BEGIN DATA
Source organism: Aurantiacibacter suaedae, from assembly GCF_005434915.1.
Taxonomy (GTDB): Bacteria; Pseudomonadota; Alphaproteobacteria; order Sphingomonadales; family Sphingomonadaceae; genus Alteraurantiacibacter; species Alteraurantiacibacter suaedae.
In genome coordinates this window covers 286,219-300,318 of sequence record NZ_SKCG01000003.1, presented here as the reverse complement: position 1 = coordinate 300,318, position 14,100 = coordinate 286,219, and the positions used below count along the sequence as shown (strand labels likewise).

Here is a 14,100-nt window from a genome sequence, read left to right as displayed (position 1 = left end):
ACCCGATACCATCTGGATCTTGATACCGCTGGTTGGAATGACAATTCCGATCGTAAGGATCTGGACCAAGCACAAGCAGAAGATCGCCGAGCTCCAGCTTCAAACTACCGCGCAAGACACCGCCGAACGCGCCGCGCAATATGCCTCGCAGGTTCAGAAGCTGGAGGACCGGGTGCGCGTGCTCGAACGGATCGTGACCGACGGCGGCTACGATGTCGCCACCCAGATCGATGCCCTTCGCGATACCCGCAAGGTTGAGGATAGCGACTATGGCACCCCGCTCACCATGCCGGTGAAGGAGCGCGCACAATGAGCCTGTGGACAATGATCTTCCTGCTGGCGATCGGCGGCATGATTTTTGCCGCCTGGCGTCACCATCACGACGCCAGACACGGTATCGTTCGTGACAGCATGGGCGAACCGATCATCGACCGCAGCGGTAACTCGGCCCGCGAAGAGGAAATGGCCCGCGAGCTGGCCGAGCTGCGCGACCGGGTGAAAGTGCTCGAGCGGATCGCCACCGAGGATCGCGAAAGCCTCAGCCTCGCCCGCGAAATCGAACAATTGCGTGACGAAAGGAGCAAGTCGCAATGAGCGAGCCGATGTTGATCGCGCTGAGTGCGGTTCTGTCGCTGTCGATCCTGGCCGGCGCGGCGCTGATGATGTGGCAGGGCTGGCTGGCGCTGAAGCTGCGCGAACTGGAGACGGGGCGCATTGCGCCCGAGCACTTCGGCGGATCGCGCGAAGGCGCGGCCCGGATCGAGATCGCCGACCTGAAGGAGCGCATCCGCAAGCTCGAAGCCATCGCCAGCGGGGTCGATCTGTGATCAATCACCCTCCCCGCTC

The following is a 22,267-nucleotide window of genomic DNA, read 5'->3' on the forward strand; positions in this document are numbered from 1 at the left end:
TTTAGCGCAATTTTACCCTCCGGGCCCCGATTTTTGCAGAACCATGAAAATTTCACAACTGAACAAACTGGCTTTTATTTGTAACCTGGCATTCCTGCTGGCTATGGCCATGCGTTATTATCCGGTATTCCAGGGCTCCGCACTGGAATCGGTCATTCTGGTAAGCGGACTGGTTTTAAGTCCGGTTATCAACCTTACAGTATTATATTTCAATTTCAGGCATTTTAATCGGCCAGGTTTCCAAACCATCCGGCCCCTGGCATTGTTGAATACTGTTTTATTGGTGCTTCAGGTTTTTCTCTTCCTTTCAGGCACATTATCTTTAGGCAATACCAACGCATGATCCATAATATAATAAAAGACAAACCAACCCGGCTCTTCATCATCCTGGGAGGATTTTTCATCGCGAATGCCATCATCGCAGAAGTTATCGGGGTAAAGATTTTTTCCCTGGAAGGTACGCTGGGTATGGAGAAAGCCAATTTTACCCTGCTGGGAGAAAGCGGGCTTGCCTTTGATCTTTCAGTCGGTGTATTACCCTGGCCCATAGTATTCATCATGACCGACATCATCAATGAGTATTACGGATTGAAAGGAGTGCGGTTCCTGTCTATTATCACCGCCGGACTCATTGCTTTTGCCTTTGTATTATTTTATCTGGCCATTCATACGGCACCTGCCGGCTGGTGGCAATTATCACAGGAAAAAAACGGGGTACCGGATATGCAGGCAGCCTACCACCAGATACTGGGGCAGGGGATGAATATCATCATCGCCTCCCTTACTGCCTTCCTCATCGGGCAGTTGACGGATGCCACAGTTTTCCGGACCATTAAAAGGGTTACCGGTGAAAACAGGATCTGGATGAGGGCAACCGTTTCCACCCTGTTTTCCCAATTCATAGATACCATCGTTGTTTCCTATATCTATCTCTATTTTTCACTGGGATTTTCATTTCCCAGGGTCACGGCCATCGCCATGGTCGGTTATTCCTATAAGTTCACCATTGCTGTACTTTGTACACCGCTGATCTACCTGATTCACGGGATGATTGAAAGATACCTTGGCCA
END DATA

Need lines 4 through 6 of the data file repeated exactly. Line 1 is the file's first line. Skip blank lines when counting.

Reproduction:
Here is a 14,100-nt window from a genome sequence, read left to right as displayed (position 1 = left end):
ACCCGATACCATCTGGATCTTGATACCGCTGGTTGGAATGACAATTCCGATCGTAAGGATCTGGACCAAGCACAAGCAGAAGATCGCCGAGCTCCAGCTTCAAACTACCGCGCAAGACACCGCCGAACGCGCCGCGCAATATGCCTCGCAGGTTCAGAAGCTGGAGGACCGGGTGCGCGTGCTCGAACGGATCGTGACCGACGGCGGCTACGATGTCGCCACCCAGATCGATGCCCTTCGCGATACCCGCAAGGTTGAGGATAGCGACTATGGCACCCCGCTCACCATGCCGGTGAAGGAGCGCGCACAATGAGCCTGTGGACAATGATCTTCCTGCTGGCGATCGGCGGCATGATTTTTGCCGCCTGGCGTCACCATCACGACGCCAGACACGGTATCGTTCGTGACAGCATGGGCGAACCGATCATCGACCGCAGCGGTAACTCGGCCCGCGAAGAGGAAATGGCCCGCGAGCTGGCCGAGCTGCGCGACCGGGTGAAAGTGCTCGAGCGGATCGCCACCGAGGATCGCGAAAGCCTCAGCCTCGCCCGCGAAATCGAACAATTGCGTGACGAAAGGAGCAAGTCGCAATGAGCGAGCCGATGTTGATCGCGCTGAGTGCGGTTCTGTCGCTGTCGATCCTGGCCGGCGCGGCGCTGATGATGTGGCAGGGCTGGCTGGCGCTGAAGCTGCGCGAACTGGAGACGGGGCGCATTGCGCCCGAGCACTTCGGCGGATCGCGCGAAGGCGCGGCCCGGATCGAGATCGCCGACCTGAAGGAGCGCATCCGCAAGCTCGAAGCCATCGCCAGCGGGGTCGATCTGTGATCAATCACCCTCCCCGCTC

The following is a 22,267-nucleotide window of genomic DNA, read 5'->3' on the forward strand; positions in this document are numbered from 1 at the left end: